Digital dermatitis

Digital dermatitis (DD) is one of the main causes of lameness in cattle. It is a both a welfare issue and has hefty financial implications, with each case estimated to cost between £75 to £81.49, meaning it could be costing the average herd up to £3000 per 100 cows!

Most of the cost is due to loss of milk yield and increased calving interval so the cost of treatment is just the tip of the iceberg.

Digital dermatitis is caused by a type of bacteria called Treponema, and is a widespread issue, with over 70% herds in the UK affected and within some affected herds, up to 41% of cows with lesions.

Once digital dermatitis is in a herd it is nearly impossible to truly eradicate it, so for negative herds it is important to keep it out with stringent bio-security of cattle and people. Once present in the herd, it is spread from cow to cow mainly through skin to skin contact, infected slurry contaminating feet, infected equipment, and poor foot hygiene - leading to the bacteria gaining easy access to the foot. The cow appears to generate minimal immunity to DD and so cows can often get multiple infections within their lifetime.

When a case of DD is suspected the foot should be lifted and the 5 step Dutch trimming method should be applied to rule out other claw lesions and to ascertain that DD is the cause of the lameness1.

Treatment of the individual should consist of washing slurry off the infected foot and either leaving the foot to dry or drying with paper towel before applying a topical product. An antibiotic based spray such as oxytetracycline is a licenced for treatment DD and is a good choice of treatment, other options include topical chelated copper products that are reported to work as well and sometimes better than oxytetracycline spray. The product should be left to dry and cleaning process and application should be repeated for 3 consecutive days, or more if necessary. The cow should be returned to a clean environment and slurry contamination should be reduced. Bandages should be used with extreme caution, they should only be applied to dry feet and should be changed regularly to avoid sores developing.

Prevention of spread within the herd is usually down to improving foot hygiene, this is often achieved, in part, by whole herd foot bathing with products such as copper or zinc sulphate or formalin. The aim of foot bathing is to try to improve foot/skin condition and reduce the bacterial contamination of the feet. There is limited evidence to suggest which of these is the best product to use in a footbath, the suggestion is copper is better than formalin as it may reduce recurrence of cases better than formalin. Copper sulphate should be used at 5% concentration, rather than 2% to increase effectiveness.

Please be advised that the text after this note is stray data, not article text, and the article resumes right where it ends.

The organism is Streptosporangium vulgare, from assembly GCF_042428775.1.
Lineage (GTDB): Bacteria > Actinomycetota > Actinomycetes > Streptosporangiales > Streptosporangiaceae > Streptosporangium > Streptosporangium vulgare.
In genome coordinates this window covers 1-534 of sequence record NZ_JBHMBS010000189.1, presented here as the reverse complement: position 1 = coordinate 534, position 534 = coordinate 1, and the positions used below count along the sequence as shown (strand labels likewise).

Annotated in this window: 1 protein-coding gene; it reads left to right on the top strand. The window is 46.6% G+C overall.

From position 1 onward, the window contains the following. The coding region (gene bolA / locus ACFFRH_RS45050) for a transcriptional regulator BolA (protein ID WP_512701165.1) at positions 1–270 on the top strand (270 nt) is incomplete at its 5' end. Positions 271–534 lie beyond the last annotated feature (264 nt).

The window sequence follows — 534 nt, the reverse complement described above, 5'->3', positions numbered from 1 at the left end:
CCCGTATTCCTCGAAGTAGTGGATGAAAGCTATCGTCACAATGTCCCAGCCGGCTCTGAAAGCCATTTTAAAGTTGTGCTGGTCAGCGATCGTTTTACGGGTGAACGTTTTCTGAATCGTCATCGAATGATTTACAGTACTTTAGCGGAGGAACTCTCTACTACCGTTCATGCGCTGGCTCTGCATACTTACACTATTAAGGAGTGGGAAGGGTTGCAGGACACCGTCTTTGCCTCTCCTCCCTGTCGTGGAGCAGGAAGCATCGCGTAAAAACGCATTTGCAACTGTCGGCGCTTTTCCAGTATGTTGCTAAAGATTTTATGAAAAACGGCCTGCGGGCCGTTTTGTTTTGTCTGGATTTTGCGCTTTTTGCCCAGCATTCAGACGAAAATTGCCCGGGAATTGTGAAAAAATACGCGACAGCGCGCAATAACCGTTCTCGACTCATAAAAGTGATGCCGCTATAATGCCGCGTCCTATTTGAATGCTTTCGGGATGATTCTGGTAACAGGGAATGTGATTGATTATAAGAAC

Reducing general slurry contamination of feet and improving foot hygiene will help reduce spread of DD within a herd, this could include scraping certain areas more regularly, such as the cubicle house, the collection yard during milking and the exit of the parlour between rows of cows. Other ways to improve foot hygiene include washing feet in the parlour and disinfecting foot trimming equipment between cows.

In summary, Digital dermatitis is a huge issue to the cattle industry, with effective identification and treatment of affected cows, as well as herd-level prevention through hygiene and footbathing the cornerstones of any control mechanisms. Your local Westpoint vet or hoof trimmer will be able to offer advice on implanting a DD control plan on your farm and on any other lameness issues you may have.

Westpoint offers a complete Farm Technician service. This covers foot trimming, mobility scoring, condition scoring, disbudding, blood sampling and parlour cleaning. We also run foot trimming training courses. These courses take place throughout the year or can be run on specifically on your farm. For further information please contact Chris Hulbert on 07921 214845 or visit our website